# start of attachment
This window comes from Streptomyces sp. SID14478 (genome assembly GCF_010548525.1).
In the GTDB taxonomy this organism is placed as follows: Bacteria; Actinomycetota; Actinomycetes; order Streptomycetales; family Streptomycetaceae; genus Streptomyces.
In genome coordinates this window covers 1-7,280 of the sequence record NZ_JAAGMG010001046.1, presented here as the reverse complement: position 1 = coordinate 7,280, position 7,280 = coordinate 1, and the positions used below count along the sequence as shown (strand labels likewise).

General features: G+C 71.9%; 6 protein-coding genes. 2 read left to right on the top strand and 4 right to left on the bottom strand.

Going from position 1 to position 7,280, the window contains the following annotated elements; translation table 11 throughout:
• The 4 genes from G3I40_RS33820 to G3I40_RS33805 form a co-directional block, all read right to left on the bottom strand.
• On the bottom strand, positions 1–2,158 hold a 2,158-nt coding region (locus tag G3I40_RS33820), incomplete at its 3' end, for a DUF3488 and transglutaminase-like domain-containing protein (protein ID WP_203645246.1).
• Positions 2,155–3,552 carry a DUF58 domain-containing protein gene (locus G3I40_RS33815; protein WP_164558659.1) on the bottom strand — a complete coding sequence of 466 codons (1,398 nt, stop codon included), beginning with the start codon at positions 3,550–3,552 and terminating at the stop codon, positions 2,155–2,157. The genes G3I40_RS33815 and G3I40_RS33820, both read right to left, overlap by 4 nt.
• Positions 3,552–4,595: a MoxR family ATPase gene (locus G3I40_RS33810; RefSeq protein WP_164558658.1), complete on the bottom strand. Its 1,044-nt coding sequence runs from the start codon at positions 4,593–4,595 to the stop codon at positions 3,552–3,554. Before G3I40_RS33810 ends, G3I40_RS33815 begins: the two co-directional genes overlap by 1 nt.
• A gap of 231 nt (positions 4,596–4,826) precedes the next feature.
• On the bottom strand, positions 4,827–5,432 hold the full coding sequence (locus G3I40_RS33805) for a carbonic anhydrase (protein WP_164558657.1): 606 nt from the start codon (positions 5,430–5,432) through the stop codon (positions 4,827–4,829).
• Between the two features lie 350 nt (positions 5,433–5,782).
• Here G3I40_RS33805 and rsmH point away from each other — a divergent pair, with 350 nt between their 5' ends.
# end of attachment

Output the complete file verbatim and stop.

This window comes from Streptomyces sp. SID14478 (genome assembly GCF_010548525.1).
In the GTDB taxonomy this organism is placed as follows: Bacteria; Actinomycetota; Actinomycetes; order Streptomycetales; family Streptomycetaceae; genus Streptomyces.
In genome coordinates this window covers 1-7,280 of the sequence record NZ_JAAGMG010001046.1, presented here as the reverse complement: position 1 = coordinate 7,280, position 7,280 = coordinate 1, and the positions used below count along the sequence as shown (strand labels likewise).

General features: G+C 71.9%; 6 protein-coding genes. 2 read left to right on the top strand and 4 right to left on the bottom strand.

Going from position 1 to position 7,280, the window contains the following annotated elements; translation table 11 throughout:
• The 4 genes from G3I40_RS33820 to G3I40_RS33805 form a co-directional block, all read right to left on the bottom strand.
• On the bottom strand, positions 1–2,158 hold a 2,158-nt coding region (locus tag G3I40_RS33820), incomplete at its 3' end, for a DUF3488 and transglutaminase-like domain-containing protein (protein ID WP_203645246.1).
• Positions 2,155–3,552 carry a DUF58 domain-containing protein gene (locus G3I40_RS33815; protein WP_164558659.1) on the bottom strand — a complete coding sequence of 466 codons (1,398 nt, stop codon included), beginning with the start codon at positions 3,550–3,552 and terminating at the stop codon, positions 2,155–2,157. The genes G3I40_RS33815 and G3I40_RS33820, both read right to left, overlap by 4 nt.
• Positions 3,552–4,595: a MoxR family ATPase gene (locus G3I40_RS33810; RefSeq protein WP_164558658.1), complete on the bottom strand. Its 1,044-nt coding sequence runs from the start codon at positions 4,593–4,595 to the stop codon at positions 3,552–3,554. Before G3I40_RS33810 ends, G3I40_RS33815 begins: the two co-directional genes overlap by 1 nt.
• A gap of 231 nt (positions 4,596–4,826) precedes the next feature.
• On the bottom strand, positions 4,827–5,432 hold the full coding sequence (locus G3I40_RS33805) for a carbonic anhydrase (protein WP_164558657.1): 606 nt from the start codon (positions 5,430–5,432) through the stop codon (positions 4,827–4,829).
• Between the two features lie 350 nt (positions 5,433–5,782).
• Here G3I40_RS33805 and rsmH point away from each other — a divergent pair, with 350 nt between their 5' ends.